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Saunas Vs. Cardio

author image Glenda Taylor
Glenda Taylor is a contractor and a full-time writer specializing in construction writing. She also enjoys writing business and finance, food and drink and pet-related articles. Her education includes marketing and a bachelor's degree in journalism from the University of Kansas.
Saunas Vs. Cardio
Close up of woman using Sauna. Photo Credit DAJ/amana images/Getty Images

Although both have health benefits, lounging in the sauna and taking part in a cardio workout produce very different results. Cardiovascular activities, such as an aerobics class, brisk walking or lap swimming, gets your heart pumping, builds endurance, raises your metabolic rate and leads to improved overall health. Spending some time in the sauna can also increase your heart rate, and the welcome warmth helps soothe and relax sore, tense muscles, but the sauna can’t match the health benefits of cardio exercise.

Cardio for Health

Participating in a standard cardio exercise program for at least 150 to 300 minutes per week, could reduce the risk of cardiovascular disease by as much as 40 percent, according to the American Heart Association. Additional benefits from cardio exercise include weight loss, lower blood pressure, increased endurance and better blood cholesterol levels. When you regularly take part in aerobic exercise, your body’s use of oxygen improves and you might have more lasting energy to complete your daily tasks.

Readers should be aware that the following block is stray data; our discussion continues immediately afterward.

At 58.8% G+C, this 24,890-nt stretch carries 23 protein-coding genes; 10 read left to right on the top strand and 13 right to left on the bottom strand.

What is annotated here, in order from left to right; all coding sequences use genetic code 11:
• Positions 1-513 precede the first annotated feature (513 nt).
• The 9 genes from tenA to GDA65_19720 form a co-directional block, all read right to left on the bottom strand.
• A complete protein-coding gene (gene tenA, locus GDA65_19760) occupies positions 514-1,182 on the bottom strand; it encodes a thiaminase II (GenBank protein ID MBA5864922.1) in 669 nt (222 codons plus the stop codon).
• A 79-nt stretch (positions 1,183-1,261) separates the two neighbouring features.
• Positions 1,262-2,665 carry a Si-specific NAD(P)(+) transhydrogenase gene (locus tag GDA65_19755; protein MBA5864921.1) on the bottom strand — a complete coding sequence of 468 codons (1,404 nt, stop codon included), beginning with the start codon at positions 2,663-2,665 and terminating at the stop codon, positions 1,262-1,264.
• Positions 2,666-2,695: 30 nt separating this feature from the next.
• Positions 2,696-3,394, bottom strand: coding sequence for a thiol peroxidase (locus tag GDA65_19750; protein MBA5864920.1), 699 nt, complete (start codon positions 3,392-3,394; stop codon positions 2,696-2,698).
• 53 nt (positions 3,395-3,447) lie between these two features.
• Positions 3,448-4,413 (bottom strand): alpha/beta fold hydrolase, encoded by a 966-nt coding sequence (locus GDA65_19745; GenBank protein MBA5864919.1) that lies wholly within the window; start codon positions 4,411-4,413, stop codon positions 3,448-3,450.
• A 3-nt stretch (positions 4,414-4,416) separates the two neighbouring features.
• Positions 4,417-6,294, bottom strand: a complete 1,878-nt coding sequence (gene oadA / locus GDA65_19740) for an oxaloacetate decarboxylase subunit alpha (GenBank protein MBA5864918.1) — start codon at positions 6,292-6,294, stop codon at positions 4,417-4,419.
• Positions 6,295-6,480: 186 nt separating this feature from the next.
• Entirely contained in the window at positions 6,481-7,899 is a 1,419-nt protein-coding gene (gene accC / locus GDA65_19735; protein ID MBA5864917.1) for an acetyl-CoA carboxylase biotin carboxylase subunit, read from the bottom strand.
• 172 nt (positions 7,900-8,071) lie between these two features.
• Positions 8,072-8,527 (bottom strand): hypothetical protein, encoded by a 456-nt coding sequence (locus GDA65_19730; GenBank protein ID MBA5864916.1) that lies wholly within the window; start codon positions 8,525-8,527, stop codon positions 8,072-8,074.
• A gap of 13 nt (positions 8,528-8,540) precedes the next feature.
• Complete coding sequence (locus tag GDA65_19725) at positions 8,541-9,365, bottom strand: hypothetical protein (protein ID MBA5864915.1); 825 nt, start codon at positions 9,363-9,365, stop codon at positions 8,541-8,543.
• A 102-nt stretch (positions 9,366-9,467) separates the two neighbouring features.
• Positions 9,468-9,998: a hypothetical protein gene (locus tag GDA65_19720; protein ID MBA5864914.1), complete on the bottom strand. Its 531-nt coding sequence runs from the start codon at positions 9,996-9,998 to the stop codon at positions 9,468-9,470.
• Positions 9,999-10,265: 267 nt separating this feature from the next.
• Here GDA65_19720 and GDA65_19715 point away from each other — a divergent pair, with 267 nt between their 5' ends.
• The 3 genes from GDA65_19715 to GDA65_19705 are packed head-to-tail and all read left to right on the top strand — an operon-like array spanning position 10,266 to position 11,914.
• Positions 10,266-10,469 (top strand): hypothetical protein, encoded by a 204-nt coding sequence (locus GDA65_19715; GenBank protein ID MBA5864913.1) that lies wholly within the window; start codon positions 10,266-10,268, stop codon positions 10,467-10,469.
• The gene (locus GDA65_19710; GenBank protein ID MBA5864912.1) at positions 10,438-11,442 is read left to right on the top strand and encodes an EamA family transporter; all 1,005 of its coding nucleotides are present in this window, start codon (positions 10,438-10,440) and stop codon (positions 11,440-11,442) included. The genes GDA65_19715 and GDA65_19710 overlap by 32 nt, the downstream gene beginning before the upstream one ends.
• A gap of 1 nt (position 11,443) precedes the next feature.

Soaking up the Warmth

Reminiscent of Native American sweat lodges, saunas feature moist or dry air, heated to as warm as 185 degrees Fahrenheit. Within minutes of entering the sauna, your heart rate increases by 30 percent or more as your body directs blood flow to your skin’s surface. The warmth can be relaxing and enjoyable, but Harvard Health Publications recommends that you not stay in a hot sauna longer than 20 minutes at a time. Skip the sauna completely if you’re feeling under the weather, and if you experience discomfort during a sauna session, leave immediately.

Weight Loss

You can temporarily sweat off water weight in a toasty sauna, but aerobic exercise burns fat calories. Harvard Medical School estimates that the average person loses about a pint of water, through perspiration, during a typical sauna session. Unless you’re retaining water to begin with, sweating away a pound or two won’t contribute to long-term weight loss. Cardio exercise on the other hand, contributes to weight loss by burning fat calories and building muscle, which in turn, can boost your metabolism.

Best of Both Worlds

Since cardio exercise and sitting in the sauna offer very different benefits, if you’re in good health, there’s no reason why you can’t enjoy both activities. Schedule your sauna for after your cardio workout to keep your muscles warm and flexible after exertion. Drink plenty of fresh water during your workout and after your sauna to replace vital fluids lost during both activities. Since cardio workouts and sauna sessions both increase heart rate, talk to your doctor before adding either one to your regular health routine.

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